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Bok Vivan widening 2018.jpg

widening horizons

by mining the wealth of creative thinkers: 

 

to seize the empowering potentials of the digital age

with artists as precursors and basic income as the means

The creative sector has to a great extent overtaken industrial production as an economic driver in advanced economies. There is a new world on the internet forming new communities of interest as well as creating a new economy, the platform economy. Notwithstanding, working life continues to be regulated according to the industrial rationale with full-time, long-term employment. A consequence of this is that many persons are deprived of the legal protection labour legislation and collective agreements are intended to provide. This has led to a growing precariat. Those who do not have such 'standard employment' can often face Kafka-like situations being disciplined in multiple ways. This is a situation in which artists have long-standing experience.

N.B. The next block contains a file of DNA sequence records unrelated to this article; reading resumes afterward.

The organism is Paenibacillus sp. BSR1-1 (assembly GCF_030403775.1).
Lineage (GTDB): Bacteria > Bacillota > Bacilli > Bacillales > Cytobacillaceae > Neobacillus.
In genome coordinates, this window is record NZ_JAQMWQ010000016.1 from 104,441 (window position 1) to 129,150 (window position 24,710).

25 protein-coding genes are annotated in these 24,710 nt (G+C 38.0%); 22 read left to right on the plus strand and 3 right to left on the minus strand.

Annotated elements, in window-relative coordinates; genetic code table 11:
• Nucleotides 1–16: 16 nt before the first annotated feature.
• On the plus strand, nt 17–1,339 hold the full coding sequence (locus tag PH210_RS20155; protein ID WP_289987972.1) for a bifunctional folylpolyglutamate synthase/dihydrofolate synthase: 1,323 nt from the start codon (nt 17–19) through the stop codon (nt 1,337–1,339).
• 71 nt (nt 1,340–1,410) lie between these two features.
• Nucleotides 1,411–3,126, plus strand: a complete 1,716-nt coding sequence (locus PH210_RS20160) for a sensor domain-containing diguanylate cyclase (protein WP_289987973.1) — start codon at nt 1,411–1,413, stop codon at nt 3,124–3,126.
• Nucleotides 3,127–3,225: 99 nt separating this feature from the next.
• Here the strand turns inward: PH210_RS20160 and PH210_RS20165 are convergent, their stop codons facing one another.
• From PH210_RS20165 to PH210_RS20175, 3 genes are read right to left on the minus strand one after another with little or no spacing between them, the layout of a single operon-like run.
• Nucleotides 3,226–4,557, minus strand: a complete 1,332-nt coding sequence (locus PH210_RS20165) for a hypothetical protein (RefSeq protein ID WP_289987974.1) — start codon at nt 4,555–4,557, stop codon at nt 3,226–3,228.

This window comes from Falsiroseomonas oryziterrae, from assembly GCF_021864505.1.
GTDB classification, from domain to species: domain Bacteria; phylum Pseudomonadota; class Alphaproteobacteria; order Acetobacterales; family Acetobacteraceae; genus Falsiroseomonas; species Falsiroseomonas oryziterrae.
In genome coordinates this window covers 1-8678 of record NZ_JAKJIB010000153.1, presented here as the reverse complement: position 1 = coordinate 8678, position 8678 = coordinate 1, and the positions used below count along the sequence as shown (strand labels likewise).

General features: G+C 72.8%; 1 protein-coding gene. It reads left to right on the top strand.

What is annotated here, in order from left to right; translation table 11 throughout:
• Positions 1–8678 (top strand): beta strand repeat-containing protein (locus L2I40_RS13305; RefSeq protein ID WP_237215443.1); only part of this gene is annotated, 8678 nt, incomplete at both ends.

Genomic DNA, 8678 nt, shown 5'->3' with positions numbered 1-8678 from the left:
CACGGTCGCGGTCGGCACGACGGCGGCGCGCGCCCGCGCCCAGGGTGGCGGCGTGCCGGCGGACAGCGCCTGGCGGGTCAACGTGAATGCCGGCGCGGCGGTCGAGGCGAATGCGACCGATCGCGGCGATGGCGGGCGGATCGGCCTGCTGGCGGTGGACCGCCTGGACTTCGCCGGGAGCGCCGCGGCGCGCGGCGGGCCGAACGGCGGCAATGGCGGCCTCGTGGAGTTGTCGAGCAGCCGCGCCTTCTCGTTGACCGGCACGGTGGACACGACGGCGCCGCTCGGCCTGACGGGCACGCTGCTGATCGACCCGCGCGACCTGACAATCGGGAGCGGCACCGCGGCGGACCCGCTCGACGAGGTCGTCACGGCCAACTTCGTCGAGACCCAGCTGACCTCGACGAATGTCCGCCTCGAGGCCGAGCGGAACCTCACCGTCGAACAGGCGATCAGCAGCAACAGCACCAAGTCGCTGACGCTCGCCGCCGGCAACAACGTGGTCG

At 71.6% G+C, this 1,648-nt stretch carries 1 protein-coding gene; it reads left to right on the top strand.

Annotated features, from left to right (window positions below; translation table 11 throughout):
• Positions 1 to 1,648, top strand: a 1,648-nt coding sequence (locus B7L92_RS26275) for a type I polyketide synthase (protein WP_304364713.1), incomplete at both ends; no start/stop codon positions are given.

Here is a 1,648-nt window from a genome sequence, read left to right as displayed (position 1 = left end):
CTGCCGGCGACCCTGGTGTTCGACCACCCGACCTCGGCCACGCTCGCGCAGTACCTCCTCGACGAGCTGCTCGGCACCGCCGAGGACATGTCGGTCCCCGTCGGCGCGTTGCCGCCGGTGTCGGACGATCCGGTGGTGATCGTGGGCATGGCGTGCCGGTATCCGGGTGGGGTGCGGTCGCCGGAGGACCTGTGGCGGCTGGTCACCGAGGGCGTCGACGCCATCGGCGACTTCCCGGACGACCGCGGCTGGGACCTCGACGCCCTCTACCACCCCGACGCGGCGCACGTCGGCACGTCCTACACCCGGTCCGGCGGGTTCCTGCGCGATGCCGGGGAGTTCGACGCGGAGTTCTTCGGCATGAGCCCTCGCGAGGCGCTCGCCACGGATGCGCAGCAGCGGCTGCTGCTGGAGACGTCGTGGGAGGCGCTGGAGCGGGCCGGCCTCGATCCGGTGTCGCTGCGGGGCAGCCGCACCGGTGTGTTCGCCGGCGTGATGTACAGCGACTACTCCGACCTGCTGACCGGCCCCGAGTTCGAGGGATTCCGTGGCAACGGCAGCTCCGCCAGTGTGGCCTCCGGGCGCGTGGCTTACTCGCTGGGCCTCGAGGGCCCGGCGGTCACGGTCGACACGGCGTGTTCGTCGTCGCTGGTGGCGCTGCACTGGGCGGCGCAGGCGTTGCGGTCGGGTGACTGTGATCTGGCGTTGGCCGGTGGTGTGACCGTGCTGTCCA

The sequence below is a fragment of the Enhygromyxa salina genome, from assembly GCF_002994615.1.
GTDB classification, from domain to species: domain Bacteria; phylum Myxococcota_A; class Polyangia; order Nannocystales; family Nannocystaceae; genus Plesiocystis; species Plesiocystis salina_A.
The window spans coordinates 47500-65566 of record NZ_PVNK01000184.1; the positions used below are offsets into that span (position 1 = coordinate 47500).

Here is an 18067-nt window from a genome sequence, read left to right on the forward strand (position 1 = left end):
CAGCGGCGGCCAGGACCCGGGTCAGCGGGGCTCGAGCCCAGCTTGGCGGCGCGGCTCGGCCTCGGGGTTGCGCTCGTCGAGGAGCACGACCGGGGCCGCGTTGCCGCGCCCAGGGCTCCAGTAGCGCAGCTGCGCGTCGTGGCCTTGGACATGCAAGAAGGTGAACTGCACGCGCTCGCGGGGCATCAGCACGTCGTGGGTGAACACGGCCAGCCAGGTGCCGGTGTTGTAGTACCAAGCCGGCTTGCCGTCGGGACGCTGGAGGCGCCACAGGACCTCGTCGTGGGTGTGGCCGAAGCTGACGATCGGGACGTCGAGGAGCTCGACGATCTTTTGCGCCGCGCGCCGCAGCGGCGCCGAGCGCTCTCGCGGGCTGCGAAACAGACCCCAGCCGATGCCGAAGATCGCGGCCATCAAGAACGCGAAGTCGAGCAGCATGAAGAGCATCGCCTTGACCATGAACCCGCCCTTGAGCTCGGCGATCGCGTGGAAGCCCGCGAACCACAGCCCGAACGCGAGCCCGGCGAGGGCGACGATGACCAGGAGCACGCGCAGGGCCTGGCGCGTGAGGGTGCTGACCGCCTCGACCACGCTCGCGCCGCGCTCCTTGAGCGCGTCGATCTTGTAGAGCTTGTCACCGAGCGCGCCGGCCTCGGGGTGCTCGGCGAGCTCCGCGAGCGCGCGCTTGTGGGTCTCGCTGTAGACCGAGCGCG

To cite the Maltese cultural activist Narcy Calamatta: Goldoni died destitute in Paris a day before the revolutionary forces gave him a pension, Caravaggio died destitute on the streets of Porto Ercole, Mozart died burdened with debts, Molière was buried in unconsecrated ground. What can we do to reverse this status?, Calamatta asks.

We need to update our mental software to recognise and remove both theoretical and legal shackles so that we can seize the great opportunities the digital age offers. Artists can act as precursors in this exercise and basic income as a means to ensure that everybody can live a life as an active citizen.

ISBN 9781718064508, available at Amazon.com